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Marks & Spencer shares dive 10% as wasted food holds back recovery

Edmund Heaphy
Finance and news reporter
A Marks & Spencer store in central London. Photo: Dinendra Haria/SOPA Images/LightRocket via Getty Images

Shares in Marks & Spencer (MKS.L) plunged by more than 10% on Thursday after the company said that difficulties with wasted food, menswear, and its supply chain held back its drawn-out recovery in the third quarter.

The retailer said that revenue and volumes improved in its food division in the three months to 28 December, but one-off issues held it back from “delivering a stronger result”.

Revenue in its clothing and home division fell by 3.7%, with the company pointing to issues with menswear sales and gifts. It said that its womenswear division continued to improve.

After falling by more than 11% earlier, shares in the company were down by about 10% at 10am.

READ MORE: 2019 was the worst year ever for UK retail sales thanks to Brexit

Marks & Spencer said that changes made earlier in its financial year had “arrested the worst of the issues” it experienced in the first half of the year, and noted that it was “progressively building a much stronger team for the future”.

Online revenue from its clothing and home division was up only 1.5%, which Marks & Spencer said was lower than expected. Sales were impacted by discounting from competitors and lower furniture dispatches.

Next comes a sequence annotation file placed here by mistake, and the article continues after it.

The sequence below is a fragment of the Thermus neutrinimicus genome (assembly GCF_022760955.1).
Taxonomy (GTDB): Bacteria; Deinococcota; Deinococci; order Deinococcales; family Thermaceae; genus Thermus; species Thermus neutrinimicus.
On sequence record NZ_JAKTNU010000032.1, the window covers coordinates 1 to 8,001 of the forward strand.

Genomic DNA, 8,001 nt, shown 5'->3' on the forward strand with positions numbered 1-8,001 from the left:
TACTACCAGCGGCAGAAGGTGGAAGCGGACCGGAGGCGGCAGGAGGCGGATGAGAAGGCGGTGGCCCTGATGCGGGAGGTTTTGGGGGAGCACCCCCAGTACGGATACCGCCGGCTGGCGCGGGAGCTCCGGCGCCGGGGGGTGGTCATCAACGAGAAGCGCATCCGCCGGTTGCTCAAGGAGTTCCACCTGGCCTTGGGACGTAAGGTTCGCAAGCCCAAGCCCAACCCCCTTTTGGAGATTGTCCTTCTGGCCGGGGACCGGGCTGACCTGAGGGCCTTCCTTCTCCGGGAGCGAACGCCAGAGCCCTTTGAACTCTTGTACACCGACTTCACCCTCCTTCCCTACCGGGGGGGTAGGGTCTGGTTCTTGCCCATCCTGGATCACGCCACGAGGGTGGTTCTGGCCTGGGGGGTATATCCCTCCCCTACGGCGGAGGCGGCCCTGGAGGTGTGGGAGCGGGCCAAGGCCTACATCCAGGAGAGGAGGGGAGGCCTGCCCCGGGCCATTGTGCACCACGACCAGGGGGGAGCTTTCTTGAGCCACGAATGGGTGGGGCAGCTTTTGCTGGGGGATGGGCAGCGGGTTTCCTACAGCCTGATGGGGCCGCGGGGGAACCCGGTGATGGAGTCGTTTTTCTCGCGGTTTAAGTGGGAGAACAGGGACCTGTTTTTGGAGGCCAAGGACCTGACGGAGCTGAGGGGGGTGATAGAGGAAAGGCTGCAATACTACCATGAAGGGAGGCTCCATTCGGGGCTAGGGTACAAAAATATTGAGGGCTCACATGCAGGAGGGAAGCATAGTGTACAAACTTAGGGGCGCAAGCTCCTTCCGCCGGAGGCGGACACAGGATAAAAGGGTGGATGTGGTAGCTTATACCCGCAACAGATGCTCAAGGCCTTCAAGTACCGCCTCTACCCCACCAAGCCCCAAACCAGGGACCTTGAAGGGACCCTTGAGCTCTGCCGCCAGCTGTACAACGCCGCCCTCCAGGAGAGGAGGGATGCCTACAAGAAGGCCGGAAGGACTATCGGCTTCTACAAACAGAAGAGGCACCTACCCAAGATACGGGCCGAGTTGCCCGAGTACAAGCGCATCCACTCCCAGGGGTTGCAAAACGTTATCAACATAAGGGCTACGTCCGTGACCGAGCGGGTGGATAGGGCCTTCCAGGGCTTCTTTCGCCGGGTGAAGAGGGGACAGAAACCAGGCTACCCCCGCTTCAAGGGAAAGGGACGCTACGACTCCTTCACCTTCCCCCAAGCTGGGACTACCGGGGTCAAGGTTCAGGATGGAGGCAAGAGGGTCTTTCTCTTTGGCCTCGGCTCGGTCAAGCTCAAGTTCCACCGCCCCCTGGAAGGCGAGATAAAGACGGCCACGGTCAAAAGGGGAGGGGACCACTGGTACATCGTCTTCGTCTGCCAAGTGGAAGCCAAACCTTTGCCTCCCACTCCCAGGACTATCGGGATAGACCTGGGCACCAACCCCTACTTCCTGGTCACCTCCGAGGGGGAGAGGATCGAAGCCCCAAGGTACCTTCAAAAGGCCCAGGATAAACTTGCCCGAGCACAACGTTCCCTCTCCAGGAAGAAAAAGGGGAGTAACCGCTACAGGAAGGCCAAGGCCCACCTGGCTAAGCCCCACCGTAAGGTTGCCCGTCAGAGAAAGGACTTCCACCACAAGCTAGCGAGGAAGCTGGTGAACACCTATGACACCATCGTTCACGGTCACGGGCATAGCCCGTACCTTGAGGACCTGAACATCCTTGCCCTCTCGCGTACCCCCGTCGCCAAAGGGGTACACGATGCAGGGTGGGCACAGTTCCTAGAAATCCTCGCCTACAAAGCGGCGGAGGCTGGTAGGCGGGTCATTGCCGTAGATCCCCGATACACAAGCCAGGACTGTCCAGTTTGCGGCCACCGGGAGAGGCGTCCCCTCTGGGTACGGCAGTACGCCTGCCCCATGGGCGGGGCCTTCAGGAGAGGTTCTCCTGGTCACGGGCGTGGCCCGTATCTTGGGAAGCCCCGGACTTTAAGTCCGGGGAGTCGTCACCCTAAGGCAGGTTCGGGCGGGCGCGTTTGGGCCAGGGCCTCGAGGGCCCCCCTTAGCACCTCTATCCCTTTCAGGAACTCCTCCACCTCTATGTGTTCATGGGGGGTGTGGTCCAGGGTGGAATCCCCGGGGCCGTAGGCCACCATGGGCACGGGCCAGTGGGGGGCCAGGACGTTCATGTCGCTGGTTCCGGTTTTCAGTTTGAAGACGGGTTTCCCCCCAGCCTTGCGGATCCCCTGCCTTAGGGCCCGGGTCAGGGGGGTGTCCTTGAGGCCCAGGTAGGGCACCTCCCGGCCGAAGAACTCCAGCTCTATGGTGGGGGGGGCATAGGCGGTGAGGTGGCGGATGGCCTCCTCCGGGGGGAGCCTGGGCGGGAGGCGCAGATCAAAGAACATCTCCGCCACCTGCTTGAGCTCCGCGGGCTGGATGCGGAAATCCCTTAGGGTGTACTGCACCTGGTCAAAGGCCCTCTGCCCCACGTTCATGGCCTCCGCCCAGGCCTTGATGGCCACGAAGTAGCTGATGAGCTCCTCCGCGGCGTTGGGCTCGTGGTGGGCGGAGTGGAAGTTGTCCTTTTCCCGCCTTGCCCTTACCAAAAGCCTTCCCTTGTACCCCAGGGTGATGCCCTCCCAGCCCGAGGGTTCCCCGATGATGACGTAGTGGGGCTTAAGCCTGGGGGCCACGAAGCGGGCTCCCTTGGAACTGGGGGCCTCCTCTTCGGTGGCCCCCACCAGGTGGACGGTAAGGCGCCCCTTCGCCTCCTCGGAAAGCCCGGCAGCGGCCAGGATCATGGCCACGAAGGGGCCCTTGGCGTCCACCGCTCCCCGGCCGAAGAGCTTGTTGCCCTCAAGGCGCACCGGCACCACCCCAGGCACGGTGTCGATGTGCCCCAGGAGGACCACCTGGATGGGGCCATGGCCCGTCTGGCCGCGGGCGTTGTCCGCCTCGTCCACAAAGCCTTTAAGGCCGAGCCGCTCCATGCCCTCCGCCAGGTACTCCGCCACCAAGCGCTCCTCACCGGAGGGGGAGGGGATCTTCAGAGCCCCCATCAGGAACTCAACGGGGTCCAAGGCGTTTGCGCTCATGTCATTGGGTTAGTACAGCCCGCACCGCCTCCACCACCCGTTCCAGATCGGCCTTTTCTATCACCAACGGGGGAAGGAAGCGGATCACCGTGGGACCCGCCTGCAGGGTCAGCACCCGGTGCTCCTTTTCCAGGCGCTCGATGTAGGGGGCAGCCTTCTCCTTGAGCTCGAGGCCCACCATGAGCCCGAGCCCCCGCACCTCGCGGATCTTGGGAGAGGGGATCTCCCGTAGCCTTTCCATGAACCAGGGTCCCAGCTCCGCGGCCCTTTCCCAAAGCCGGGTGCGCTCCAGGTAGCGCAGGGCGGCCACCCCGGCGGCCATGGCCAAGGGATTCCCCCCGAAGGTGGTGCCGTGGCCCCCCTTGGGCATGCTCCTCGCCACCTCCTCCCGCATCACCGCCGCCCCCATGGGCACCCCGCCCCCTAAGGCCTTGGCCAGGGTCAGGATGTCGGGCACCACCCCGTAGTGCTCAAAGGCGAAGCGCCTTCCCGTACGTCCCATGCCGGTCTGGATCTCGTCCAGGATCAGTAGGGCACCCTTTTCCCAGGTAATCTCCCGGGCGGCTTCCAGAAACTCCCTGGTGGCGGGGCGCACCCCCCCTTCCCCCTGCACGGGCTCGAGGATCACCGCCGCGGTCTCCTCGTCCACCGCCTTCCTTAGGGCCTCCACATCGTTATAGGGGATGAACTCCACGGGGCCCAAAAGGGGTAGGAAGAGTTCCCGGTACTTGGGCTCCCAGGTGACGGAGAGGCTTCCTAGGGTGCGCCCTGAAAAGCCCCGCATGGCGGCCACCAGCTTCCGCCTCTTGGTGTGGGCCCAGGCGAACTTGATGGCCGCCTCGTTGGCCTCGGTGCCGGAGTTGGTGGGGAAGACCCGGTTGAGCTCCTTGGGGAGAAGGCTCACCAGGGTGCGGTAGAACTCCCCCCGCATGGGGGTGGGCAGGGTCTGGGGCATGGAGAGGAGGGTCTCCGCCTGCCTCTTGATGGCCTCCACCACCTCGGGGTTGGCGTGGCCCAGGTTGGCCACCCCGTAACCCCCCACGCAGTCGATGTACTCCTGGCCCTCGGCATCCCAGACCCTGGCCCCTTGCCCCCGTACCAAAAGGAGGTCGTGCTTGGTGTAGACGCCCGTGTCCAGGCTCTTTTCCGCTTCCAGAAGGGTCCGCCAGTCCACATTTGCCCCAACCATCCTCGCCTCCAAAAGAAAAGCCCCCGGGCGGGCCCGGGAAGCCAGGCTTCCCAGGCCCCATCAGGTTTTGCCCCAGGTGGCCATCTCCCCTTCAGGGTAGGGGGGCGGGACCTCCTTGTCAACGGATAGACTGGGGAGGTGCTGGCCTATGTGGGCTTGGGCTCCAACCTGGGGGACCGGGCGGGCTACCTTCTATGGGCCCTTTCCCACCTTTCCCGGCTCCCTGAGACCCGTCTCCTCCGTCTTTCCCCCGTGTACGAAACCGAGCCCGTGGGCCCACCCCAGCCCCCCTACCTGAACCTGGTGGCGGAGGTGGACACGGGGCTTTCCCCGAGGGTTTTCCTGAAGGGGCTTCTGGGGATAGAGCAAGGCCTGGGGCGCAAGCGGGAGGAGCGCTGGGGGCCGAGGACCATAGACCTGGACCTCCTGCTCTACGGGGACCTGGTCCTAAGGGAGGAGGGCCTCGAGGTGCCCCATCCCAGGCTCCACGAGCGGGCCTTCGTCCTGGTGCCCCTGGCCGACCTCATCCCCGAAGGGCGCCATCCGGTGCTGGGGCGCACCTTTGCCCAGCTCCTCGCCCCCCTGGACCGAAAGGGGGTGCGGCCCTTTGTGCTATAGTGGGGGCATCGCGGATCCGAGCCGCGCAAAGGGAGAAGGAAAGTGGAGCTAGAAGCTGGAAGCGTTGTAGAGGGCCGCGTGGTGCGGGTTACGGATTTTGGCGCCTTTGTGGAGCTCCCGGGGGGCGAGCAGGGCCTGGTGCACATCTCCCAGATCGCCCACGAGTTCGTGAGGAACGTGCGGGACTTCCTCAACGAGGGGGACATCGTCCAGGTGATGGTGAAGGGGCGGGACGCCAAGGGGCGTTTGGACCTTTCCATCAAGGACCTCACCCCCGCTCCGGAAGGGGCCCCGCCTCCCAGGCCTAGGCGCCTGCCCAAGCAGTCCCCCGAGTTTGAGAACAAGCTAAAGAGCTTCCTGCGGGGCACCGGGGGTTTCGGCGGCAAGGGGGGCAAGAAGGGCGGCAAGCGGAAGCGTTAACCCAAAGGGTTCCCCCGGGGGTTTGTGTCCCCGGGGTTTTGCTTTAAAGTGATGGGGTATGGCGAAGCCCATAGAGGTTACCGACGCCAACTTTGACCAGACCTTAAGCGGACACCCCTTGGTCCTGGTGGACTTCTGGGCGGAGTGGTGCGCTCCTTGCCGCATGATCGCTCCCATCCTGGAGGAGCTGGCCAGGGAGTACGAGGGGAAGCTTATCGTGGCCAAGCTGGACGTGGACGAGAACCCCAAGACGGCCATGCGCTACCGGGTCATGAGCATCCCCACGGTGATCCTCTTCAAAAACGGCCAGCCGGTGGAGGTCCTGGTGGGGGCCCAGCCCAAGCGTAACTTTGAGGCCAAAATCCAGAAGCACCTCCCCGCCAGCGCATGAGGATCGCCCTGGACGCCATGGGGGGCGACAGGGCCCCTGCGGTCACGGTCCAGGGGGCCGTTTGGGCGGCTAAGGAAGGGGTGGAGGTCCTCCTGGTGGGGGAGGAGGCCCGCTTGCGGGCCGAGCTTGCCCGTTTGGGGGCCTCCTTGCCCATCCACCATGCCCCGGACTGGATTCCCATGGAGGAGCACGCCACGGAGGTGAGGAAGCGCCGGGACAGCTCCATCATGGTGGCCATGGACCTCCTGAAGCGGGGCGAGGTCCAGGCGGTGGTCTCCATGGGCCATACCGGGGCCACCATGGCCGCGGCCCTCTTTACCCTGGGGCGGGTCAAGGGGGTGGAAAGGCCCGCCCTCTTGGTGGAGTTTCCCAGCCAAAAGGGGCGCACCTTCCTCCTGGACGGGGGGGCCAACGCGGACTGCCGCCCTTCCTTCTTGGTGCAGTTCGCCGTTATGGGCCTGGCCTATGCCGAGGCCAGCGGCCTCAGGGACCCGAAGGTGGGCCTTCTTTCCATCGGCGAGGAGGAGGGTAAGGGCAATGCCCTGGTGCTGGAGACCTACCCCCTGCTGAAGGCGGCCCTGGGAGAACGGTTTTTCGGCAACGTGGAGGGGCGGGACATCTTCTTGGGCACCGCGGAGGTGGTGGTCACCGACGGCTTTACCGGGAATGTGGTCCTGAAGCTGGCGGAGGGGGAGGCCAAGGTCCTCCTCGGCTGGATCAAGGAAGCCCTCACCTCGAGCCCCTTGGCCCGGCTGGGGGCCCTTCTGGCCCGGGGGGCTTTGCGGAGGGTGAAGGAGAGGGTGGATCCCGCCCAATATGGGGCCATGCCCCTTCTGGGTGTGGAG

Marks and Spencer stock chart. Source: Yahoo Finance

The retailer has been undergoing a three-year restructuring process under CEO Steve Rowe, but the recovery has taken longer than expected.

The company made no changes to its full-year guidance, but noted that margins would come in at the lower end of expectations.

In September, Marks & Spencer was dumped out of the FTSE 100 index, which tracks the UK’s top 100 listed companies. It was the first time the iconic retailer was not included in the index since 1984.

READ MORE: Marks & Spencer set to exit FTSE 100 for first time since 1984

Though it is seen as a bellwether for the UK high street, the firm has struggled with falling clothing sales and slumping profits over the last decade.

Marks & Spencer, however, is hoping that its food delivery tie-up with Ocado can help turn things around.

“Competition in the clothing and home space is at fever pitch, and it’s a battle M&S isn’t winning,” said Sophie Lund-Yates, an equity analyst at Hargreaves Lansdown.

“Most striking is the fact online sales grew a paltry 1.5% in the third quarter, lower than M&S expected, and due to the relentless discounting in the sector in December.”